A scenario in which the Kings just miss out on the playoffs and aren't one of the 10 worst teams in the league could very well play out and it would be an absolute nightmare for those poor, long-suffering fans. The 18-34 Kings have the sixth-worst record so far and have control of their pick, but Utah, Denver, Indiana, Boston, Detroit and Brooklyn all hold very slight leads in the win column. If the Kings get hot, they better get Irina-Shayk-on-the-cover-of-the-Sports-Illustrated-2011-Swimsuit-Edition hot.
And if they're in win-now mode, why now? They had a promising head coach at the start of the season with Mike Malone, who lead the team to a 9-6 start before DeMarcus Cousins fell ill and had to miss the next 10 games with viral meningitis. Malone was let go after the team fell to 11-15 which, again, had more to do with Cousins being out than what Malone could or couldn't do.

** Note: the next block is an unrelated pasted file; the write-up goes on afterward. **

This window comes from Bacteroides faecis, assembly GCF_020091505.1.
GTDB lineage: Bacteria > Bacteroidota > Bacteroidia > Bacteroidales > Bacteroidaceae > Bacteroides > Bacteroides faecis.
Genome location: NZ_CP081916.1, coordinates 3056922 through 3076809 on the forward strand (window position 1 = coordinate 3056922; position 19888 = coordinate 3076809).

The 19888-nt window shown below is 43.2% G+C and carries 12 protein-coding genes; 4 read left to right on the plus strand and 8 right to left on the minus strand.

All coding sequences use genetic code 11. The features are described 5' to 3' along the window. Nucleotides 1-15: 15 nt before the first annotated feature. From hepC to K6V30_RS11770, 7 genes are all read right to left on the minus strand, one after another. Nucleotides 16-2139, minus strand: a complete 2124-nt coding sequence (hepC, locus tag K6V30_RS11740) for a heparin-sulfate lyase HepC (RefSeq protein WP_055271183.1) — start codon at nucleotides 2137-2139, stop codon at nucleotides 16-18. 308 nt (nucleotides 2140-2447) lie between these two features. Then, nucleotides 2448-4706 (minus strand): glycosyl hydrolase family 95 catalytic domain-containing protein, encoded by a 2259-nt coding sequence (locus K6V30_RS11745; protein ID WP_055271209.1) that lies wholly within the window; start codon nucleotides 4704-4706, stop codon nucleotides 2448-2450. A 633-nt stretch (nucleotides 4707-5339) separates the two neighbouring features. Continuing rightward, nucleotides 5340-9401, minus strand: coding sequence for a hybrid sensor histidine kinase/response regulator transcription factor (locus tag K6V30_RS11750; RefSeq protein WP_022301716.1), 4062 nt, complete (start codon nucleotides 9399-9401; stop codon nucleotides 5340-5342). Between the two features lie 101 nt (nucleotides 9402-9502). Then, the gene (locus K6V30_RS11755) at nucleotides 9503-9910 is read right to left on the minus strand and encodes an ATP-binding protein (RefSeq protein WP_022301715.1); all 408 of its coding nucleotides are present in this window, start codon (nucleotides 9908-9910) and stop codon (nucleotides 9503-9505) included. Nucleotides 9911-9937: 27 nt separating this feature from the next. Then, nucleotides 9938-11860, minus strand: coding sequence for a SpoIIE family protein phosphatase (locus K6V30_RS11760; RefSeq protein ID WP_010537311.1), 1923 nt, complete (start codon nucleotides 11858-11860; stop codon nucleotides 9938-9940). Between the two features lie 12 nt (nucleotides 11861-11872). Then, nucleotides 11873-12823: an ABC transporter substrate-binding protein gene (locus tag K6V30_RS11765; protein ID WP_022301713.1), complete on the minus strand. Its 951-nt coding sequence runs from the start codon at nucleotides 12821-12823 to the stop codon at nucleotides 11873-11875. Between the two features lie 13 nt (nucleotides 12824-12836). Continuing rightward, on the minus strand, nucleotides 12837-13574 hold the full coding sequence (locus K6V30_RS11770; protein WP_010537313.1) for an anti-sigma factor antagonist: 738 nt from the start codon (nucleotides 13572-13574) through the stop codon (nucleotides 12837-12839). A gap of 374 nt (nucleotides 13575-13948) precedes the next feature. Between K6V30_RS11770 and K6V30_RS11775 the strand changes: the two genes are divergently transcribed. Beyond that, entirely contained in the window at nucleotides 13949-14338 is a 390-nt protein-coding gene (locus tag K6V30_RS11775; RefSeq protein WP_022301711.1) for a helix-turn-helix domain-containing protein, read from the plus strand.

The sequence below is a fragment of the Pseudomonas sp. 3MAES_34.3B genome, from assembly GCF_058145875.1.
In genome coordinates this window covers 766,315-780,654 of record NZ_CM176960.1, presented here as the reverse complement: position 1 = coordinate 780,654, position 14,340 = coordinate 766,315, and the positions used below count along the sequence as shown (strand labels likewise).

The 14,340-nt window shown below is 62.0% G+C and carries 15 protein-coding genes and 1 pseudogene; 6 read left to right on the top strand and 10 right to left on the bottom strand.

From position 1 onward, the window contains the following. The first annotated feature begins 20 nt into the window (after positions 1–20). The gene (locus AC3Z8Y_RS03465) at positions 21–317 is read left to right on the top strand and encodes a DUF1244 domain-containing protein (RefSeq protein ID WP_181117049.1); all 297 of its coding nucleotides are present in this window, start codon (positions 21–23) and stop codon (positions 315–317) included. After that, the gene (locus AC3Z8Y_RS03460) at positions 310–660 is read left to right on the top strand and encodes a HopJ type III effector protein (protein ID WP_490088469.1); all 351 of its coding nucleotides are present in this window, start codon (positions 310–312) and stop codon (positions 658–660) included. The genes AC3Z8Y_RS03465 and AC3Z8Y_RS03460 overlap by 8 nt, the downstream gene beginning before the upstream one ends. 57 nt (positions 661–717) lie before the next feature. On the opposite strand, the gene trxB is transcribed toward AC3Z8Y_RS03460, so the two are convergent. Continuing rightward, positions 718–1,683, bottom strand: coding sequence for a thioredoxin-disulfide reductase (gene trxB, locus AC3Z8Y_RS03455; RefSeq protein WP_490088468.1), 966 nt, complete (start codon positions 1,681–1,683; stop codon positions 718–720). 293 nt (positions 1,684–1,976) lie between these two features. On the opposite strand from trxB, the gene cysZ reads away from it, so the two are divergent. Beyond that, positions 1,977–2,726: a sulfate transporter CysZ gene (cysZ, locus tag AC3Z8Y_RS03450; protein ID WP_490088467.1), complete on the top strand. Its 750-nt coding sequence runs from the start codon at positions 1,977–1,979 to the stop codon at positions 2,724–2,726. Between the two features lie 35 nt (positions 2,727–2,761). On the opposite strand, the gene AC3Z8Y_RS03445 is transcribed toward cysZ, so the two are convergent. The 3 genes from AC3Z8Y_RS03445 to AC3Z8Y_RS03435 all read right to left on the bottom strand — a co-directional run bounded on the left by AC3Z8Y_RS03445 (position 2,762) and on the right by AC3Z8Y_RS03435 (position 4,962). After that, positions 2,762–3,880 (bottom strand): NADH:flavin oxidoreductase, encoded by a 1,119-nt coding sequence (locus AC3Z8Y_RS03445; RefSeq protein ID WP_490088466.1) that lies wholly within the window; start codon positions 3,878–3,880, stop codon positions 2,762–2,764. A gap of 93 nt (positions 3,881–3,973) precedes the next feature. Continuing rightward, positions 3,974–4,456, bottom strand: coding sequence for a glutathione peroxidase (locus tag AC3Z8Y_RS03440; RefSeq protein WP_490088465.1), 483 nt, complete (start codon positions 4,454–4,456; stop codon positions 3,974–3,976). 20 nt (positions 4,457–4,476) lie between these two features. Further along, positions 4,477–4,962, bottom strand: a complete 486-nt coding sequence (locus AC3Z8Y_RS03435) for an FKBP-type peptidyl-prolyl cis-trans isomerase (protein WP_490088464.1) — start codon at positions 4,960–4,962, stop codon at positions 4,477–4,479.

The Malone firing came as a surprise not only to the fans and the media but to the players themselves. What's even more shocking is that the Kings thought Tyrone Corbin was a suitable replacement. Corbin, who owned a 43-percent winning percentage as a head coach in 258 games with the Utah Jazz, went just 7-21 with the Kings and couldn't refocus a team that seemed scatterbrained after losing their guy.
Maybe that's the key word: focus. Maybe Karl was brought in to get this squad to play as a unit and to get something going these last 30 games. After all, momentum can carry onto the next season. Maybe this hiring was a sort of apology from the front office to the players, atoning for firing Malone by bringing in a future Hall of Fame head coach.